Aptamers and Clinical Applications

  • Gov Lists 28 Clinical Studies, Mostly Ocular, for Aptamers
  • Only 3 On This List Are Currently Active Studies
  • NOXXON Pharma’s Mirror-Image L-RNA Aptamer is in the Clinic for Cancers

Devoted readers of Zone In With Zon who have photographic memories—or anyone who simply uses this blog’s search engine—will know that my first blog on aptamers touted these nucleic acids as being better than antibodies in many applications. That deliberately provocative proclamation was followed by a second blog on aptamers featuring top-cited publications, and also included aptamer studies which cited TriLink products in the methods section. The present, third blog on aptamers focuses entirely on clinical applications.

In the interest of full disclosure, picking this blog’s titled topic was catalyzed, so to speak, by my being invited to contribute a chapter devoted to clinical aspects of aptamers for a book on nucleic acids therapeutics to be published in 2019. After this book becomes available, I’ll be able to comment on its well-known co-editors, many contributors, and comprehensive contents. However, for now, here are “sneak previews” of some items that will be covered in my chapter.

Overview of Aptamer Functional Versatility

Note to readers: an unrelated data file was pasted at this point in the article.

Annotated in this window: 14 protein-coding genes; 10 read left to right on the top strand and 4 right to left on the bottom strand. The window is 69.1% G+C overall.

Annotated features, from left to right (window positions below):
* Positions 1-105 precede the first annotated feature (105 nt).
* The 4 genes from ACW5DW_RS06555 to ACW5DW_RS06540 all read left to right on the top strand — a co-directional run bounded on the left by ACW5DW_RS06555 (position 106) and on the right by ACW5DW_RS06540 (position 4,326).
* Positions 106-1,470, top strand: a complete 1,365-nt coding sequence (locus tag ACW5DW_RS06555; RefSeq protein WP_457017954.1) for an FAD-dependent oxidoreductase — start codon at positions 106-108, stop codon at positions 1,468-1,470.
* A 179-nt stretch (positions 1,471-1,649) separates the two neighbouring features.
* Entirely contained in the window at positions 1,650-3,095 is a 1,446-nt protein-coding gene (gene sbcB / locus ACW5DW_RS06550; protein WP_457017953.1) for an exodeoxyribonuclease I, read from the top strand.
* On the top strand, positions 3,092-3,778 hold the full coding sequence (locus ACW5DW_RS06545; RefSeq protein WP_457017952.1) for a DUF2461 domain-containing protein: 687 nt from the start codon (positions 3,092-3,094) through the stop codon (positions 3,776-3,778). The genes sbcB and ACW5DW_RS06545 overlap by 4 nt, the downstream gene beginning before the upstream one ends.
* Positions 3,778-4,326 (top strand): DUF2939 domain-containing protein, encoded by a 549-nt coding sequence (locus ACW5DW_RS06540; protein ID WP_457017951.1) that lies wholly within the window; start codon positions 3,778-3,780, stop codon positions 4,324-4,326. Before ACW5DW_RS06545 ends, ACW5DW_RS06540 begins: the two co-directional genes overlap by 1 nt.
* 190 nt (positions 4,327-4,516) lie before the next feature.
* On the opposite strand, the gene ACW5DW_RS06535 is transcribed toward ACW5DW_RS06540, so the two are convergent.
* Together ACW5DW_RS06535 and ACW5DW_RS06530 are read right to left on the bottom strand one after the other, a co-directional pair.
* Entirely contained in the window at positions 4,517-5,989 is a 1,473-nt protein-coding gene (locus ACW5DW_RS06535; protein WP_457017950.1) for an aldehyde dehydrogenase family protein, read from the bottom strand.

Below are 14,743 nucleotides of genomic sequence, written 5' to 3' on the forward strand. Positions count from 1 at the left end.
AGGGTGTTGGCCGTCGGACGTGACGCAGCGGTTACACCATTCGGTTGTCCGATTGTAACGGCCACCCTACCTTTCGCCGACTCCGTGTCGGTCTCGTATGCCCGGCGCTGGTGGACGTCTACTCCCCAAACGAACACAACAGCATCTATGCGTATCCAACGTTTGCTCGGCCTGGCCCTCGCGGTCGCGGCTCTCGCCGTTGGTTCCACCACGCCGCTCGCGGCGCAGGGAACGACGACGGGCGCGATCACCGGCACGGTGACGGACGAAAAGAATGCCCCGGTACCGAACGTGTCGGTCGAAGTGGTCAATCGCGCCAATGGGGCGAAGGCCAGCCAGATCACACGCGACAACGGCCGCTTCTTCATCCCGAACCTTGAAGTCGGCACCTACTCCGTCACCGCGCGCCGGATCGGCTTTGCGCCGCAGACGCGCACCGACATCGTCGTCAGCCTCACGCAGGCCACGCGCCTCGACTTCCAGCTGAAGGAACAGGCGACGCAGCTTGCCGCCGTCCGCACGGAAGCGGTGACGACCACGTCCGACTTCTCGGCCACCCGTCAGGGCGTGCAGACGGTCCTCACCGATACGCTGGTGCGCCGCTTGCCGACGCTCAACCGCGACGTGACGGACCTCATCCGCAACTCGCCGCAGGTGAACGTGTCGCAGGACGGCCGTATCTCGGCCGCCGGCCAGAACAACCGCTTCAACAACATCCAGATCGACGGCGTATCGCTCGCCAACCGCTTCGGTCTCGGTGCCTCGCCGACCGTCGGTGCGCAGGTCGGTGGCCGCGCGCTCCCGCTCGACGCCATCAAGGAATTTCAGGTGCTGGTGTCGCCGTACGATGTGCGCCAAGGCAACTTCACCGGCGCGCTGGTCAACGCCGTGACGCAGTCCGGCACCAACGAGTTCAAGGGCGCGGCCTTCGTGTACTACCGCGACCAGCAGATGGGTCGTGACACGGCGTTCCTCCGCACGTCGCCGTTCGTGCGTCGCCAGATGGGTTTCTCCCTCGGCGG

Taken from genelink.com

Aptamers are highly structured nucleic acids that bind to a specific target molecule. RNA or DNA aptamers are usually selected from a very large pool (aka library) of random sequences, and can be comprised of either natural and/or chemically modified nucleotides. Clinical applications of aptamers, with or without chemical modifications, are all predicated on target-specific binding.

However, as depicted below for diverse examples, aptamers can function as therapeutic agents per se, or as targeting agents. Direct agency of an aptamer drug can include binding to either extracellular protein, cell-surface protein, or viral surface protein, wherein each target is associated with a specific disease or clinical indication of interest for achieving therapeutic intervention. These three targets are also addressable by conventional small molecules or antibodies; however, it was recognized early on that aptamers might provide advantages in specificity or cost, respectively.